* Weidmann: euro zone cenbanks burdened with risks
* These risks should be unwound, not increased
* Political inability to solve crisis had damaged trust in authorities
* People, not just in Germany, worried about the euro
By Paul Carrel
COLOGNE, Germany, Sept 13 (Reuters) - The European Central Bank has burdened itself with “considerable risks” and these should be unwound, Bundesbank President Jens Weidmann said on Tuesday, in a thinly veiled attack on the ECB’s bond-buy plan.
In his first speech since news broke on Friday that another German ECB policymaker, Juergen Stark, is resigning in protest at the bond-buying plan, Weidmann also criticised politicians’ response to the debt crisis and said worries about the euro are increasing in Germany and other parts of the euro zone.
Weidmann and Stark both opposed the ECB’s decision last month to reactivate the bond plan following a 19-week pause. The bank decided to buy the bonds of Italy and Spain after they came closer to succumbing to the debt crisis.
“Central banks have taken on some of the load of fiscal policy for the support of individual countries or banks that have fallen into trouble,” Weidmann said in a speech to the Family Business Association in Cologne.
“Because of this, the Eurosystem books are now burdened with considerable risks,” he said, referring to the Eurosystem of central banks, comprising of the ECB and the 17 national central banks in the common currency bloc.
“I am of the firm view that these should henceforth be unwound and definitely not increased. It is high time that fiscal policy(makers) decide which risks they want to take on to fight the crisis but also in the long run. This is not the role of monetary policy(makers).”
He declined to comment further when approached by reporters after delivering the speech.
The ECB has purchased 143 billion euros worth of sovereign bonds from crisis-ridden countries, risking taking a hit should they default. It is also offering banks unlimited amounts of cash in its liquidity operations against collateral.
Weidmann is widely seen as the one German policymaker at the ECB who will promote Germany’s traditional orthodox monetary policy after the bank said on Friday Executive Board member Stark would resign.
Weidmann sought to reassure his audience that he would uphold those Bundesbank-style values:
“In the tradition of the Bundesbank, I regard remaining to true to the principles of monetary policy as particularly important, and this applies all the more in a currency union,” he said. “This is not about dogmatism.”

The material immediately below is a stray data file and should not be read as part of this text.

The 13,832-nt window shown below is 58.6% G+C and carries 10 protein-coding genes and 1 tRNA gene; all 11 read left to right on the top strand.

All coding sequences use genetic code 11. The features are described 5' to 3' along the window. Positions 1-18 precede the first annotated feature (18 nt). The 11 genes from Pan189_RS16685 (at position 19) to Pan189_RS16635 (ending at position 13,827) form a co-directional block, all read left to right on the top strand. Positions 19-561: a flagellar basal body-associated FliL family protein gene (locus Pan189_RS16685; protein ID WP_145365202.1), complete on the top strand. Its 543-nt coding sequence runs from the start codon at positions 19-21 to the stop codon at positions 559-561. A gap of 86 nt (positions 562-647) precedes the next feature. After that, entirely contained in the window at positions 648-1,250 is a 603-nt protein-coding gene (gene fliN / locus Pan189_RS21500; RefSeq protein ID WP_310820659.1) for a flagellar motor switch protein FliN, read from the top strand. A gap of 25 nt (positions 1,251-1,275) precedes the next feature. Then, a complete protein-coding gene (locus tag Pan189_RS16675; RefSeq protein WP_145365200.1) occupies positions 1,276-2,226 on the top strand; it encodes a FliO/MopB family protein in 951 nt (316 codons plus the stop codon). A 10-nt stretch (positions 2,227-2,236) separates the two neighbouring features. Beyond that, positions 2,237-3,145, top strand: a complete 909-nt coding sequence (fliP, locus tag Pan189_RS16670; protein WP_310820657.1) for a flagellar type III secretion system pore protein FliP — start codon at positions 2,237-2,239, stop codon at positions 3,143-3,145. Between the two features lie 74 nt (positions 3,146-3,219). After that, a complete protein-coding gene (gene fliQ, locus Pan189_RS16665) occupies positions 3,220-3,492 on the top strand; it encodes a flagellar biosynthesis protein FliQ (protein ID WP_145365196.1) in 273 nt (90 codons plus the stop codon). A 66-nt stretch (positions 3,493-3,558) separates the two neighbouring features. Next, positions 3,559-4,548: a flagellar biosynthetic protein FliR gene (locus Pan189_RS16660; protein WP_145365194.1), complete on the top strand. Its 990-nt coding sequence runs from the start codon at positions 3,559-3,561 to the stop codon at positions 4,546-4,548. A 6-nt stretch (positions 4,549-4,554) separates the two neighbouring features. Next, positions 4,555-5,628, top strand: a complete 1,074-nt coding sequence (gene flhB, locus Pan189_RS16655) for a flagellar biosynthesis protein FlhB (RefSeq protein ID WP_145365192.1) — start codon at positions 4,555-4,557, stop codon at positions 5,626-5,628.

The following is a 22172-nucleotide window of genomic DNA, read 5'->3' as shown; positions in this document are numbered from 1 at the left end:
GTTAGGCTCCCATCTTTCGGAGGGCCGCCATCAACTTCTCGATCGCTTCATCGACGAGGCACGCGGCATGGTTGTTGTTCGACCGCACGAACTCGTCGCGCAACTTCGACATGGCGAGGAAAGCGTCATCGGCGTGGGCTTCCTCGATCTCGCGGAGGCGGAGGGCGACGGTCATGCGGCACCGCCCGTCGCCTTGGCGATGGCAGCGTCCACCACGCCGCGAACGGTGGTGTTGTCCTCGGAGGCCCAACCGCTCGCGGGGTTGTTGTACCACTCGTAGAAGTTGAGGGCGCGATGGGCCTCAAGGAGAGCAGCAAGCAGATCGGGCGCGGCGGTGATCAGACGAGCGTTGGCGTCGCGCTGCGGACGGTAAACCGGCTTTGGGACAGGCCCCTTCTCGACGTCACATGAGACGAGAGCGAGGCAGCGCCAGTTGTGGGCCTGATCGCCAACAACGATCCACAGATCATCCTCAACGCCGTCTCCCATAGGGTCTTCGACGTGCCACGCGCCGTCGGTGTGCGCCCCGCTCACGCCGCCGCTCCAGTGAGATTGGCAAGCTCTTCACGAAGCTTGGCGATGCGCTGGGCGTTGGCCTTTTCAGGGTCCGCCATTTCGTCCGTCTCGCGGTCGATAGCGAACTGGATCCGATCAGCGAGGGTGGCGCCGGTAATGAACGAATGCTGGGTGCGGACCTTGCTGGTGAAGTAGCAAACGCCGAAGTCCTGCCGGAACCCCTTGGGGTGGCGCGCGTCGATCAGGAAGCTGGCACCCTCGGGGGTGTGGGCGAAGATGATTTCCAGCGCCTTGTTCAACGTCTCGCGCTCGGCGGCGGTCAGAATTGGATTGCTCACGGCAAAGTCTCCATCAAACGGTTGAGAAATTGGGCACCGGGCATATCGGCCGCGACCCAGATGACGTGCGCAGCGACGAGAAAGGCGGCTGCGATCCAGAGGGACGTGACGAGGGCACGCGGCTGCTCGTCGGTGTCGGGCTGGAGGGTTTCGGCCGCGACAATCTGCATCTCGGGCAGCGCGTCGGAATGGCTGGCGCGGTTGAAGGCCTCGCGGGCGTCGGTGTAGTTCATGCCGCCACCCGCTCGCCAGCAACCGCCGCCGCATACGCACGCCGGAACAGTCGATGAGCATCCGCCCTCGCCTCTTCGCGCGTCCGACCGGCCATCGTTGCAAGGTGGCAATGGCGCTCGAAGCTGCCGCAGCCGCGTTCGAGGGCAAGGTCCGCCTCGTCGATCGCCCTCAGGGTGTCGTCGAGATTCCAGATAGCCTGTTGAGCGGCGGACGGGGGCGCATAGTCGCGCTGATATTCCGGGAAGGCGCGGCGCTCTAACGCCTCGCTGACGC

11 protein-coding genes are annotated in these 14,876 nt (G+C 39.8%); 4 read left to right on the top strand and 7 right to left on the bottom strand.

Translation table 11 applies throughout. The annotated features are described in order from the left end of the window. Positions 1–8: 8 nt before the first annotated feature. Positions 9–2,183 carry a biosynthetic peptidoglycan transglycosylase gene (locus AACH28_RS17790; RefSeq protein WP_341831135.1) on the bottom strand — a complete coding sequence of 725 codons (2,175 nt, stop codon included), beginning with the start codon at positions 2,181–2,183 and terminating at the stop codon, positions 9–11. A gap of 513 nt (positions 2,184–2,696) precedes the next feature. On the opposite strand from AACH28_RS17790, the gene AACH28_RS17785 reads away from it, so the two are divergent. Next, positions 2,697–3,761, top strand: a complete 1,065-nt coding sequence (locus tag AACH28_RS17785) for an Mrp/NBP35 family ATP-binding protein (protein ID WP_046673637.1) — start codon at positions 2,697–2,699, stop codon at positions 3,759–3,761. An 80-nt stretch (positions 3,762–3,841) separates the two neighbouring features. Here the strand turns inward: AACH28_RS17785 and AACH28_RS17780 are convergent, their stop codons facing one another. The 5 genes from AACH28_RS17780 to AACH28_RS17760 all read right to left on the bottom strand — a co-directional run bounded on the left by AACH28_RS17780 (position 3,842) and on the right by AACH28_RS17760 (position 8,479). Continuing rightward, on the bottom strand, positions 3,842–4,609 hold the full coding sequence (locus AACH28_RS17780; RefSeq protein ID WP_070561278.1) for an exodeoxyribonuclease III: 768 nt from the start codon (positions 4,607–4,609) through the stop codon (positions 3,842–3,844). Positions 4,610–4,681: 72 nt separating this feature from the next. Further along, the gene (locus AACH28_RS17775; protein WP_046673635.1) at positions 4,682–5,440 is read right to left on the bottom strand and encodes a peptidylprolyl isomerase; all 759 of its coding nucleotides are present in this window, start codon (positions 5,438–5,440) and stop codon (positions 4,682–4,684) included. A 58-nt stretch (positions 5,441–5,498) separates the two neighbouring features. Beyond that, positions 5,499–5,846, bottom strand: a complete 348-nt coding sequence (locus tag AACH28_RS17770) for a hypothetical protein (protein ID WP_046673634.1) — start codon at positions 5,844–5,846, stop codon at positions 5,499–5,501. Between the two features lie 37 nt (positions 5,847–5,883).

Stark decided to resign early in what sources said was a protest against the ECB’s policy of buying bonds to help countries embroiled in the debt crisis. He will quit the bank this year, well before the end of his term in mid-2014.
Weidmann replaced Axel Weber who resigned as Bundesbank chief earlier this year — a move also triggered by his opposition to the bond programme.
The plan is seen by many in Germany as taking the ECB into the fiscal arena and threatening its core role of fighting inflation. Weber’s opposition to the programme ultimately led to his resignation and Germany’s president has even questioned the legality of the plan.
The ECB only decided to reactivate its bond programme last month after writing to Italy, laying out demands for action on consolidating the budget, although the exact terms of what it required have not been revealed.
It also resumed its bond buys on the understanding that a July euro zone deal meant the European Financial Stability Facility (EFSF) — the bloc’s rescue fund — could take over the bond buys after just a couple of months.
Weidmann dismissed the idea of the EFSF, or the European Stability Mechanism (ESM) that will replace it in mid-2013, buying bonds.
“Incentives for appropriate fiscal policy will be further weakened by the planned secondary market purchases (of bonds),” he said.
Weidmann repeated his opposition to euro zone countries jointly issuing bonds, saying the risks vastly outweighed any potential gains.
He also took aim at government’s inability to solve the euro zone debt crisis, which he said had eroded many people’s trust in the authorities, and in the crisis policy response.
“People, not only in Germany, are worried about their currency. I take these worries seriously,” he said. (Additional reporting by Eva Kuehnen and Sakari Suoninen; editing by Ron Askew)